The elevation of the Dibbs-Governrnent to power in NSW was regarded by protectionist-oriented labor people as likely to produce laborist policies but it wasn't long before Dibbsl antipathy to unions and all things 'labor' showed that the situation was far worse than under all previous tory Cabinets. Two responses became current among the radicals in particular - 'self-defence by armed force groups and strenuous detective work and counter strategies.
In July 1892 the Broken Hill Strike began. Police spies were sent immediately and armed troops were sent later to escort 'free' labourers to the mines. Strike leaders were arrested in September and jailed in October. In Sydney, a 'zealous reformer' told members of the Government there was a revolutionary plot being hatched, and then proceeded to try to catch some dupes in a bogus plot concerning a 'Provisional Government'. Having orchestrated the 'dupes' production of a MANIFESTO he tried to engineer a crowd-rush on Parliament House knowing that there were troops with machine guns in position behind the building. He hoped that any 'incident' would vindicate his information to the Dibbs Cabinet and earn him a reward. An MP, George Black, asked to join the Provisional Government was at the time told of the troops in hiding. Sizing up the situation he rushed outside to stall the unruly crowd, by filibustering and dissipating their energies. Andrews meanwhile had - confronted one of the 'dupes', who can be identified as Larry Petrie, with partial information about the manifesto and who confessed his part.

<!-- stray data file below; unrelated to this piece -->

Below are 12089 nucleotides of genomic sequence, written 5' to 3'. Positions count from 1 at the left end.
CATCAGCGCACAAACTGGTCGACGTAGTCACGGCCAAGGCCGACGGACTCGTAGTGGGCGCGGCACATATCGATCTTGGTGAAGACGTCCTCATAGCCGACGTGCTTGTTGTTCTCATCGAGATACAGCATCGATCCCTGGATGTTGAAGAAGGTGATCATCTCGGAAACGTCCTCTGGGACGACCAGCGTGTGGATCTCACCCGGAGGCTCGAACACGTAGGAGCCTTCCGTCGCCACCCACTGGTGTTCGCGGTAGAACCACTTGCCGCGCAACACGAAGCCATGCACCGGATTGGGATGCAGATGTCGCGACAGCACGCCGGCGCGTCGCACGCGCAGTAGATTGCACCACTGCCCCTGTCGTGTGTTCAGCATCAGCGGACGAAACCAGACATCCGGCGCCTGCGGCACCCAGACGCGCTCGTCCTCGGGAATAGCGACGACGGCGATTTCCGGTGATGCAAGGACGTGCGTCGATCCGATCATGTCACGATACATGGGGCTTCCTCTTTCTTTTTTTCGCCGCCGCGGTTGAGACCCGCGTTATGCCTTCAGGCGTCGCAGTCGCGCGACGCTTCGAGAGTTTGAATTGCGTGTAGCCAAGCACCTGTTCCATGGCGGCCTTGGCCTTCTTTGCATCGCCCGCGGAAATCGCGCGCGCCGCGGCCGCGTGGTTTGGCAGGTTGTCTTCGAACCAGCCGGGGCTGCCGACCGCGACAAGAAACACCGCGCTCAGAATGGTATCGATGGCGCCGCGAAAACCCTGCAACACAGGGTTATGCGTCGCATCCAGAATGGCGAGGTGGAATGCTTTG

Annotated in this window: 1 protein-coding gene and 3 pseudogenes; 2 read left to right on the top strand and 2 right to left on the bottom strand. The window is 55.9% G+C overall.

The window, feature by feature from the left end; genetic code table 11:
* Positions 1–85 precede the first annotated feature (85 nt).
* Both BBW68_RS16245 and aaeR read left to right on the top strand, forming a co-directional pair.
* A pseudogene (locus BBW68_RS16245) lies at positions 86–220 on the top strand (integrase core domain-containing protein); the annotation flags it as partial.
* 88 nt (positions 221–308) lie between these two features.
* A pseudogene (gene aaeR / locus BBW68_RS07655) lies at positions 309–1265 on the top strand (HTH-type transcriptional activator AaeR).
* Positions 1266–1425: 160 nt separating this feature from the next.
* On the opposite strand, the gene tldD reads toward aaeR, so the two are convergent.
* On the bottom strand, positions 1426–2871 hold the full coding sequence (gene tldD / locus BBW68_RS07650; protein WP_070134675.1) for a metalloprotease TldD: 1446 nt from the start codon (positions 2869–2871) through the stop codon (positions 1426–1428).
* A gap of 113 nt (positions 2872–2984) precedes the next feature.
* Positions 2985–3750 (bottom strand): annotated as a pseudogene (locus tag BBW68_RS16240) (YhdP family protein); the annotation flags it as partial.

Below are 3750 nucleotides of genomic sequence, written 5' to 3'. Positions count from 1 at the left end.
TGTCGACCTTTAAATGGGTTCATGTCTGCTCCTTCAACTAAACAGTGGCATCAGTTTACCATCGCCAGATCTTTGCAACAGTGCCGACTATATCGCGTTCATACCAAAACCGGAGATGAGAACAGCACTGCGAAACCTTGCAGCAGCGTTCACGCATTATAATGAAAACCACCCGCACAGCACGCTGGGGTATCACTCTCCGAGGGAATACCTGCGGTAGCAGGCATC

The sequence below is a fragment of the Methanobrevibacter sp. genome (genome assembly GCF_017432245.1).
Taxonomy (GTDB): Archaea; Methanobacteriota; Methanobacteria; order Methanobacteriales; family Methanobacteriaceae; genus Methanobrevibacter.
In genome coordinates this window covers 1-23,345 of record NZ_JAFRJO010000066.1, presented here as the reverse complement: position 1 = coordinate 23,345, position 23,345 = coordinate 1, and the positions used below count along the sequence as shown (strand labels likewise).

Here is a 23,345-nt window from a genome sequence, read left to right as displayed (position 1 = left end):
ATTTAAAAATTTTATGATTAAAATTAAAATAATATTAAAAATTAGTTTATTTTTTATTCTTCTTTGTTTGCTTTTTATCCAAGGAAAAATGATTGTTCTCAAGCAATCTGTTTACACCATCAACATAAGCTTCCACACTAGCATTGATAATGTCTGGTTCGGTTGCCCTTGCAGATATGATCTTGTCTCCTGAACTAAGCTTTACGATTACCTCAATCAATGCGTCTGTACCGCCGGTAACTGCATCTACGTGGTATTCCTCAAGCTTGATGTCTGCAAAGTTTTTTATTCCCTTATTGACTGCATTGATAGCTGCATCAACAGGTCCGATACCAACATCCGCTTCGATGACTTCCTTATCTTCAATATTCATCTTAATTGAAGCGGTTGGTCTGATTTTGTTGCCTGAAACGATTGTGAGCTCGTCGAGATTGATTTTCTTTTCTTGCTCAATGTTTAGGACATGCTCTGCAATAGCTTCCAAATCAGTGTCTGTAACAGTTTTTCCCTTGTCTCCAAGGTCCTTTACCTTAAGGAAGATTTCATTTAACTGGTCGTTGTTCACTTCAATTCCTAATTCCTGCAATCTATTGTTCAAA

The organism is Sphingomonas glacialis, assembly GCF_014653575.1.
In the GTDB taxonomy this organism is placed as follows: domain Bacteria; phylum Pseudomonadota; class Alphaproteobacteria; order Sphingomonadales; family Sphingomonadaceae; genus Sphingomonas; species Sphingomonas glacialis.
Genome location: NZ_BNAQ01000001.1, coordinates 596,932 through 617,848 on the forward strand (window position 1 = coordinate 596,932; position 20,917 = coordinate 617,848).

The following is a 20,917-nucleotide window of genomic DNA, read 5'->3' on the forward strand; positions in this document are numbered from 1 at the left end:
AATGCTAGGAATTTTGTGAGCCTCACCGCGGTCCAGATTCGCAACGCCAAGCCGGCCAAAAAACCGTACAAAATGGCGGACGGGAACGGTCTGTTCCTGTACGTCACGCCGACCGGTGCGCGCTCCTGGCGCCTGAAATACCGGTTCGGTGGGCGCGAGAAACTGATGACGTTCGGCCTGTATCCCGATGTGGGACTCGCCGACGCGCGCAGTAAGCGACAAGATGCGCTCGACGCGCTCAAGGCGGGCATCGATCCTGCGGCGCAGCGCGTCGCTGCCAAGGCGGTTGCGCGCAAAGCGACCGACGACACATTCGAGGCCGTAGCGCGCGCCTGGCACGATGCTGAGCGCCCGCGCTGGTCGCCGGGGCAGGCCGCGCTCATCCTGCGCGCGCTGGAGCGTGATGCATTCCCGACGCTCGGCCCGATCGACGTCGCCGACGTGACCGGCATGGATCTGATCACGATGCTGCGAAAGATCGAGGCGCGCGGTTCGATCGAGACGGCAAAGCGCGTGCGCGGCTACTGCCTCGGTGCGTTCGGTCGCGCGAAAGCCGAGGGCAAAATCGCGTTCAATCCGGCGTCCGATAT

A few months later, a former friend of Andrews warned him of an impending threat to frame him in some bomb-plot or violent 'event'. This same person then attacked Andrews in a Sunday paper, accusing him of making bombs and claiming he had immense influence on the labour movement which was taking up policies of murder and mayhem. There were also implied references to Petrie. Another, more sympathetic journalist, also warned Andrews that he was being set up for arrest on some capital charge.
Then, as though to tighten the pressure, the Government banned public meetings at the usual place and arrested locked out pickets at a bootmakers simply for being pickets. The same 'zealous reformer' tried to stir up a labour reaction, in particular a protest meeting at the banned location. He particularly wanted Andrews to attend along with Trades Hall people. Andrews, alarmed and suspicious, tried to talk these out of being involved and to cancel the meeting. They were not convinced but the meeting was called off anyway. Then, a new gathering, same place, same time was somehow organised and although poorly attended Andrews noticed what he considered to be troop and security arrangements which could only have been okayed at a high level. He distributed warnings to reformers to stay clear and to be on their guard.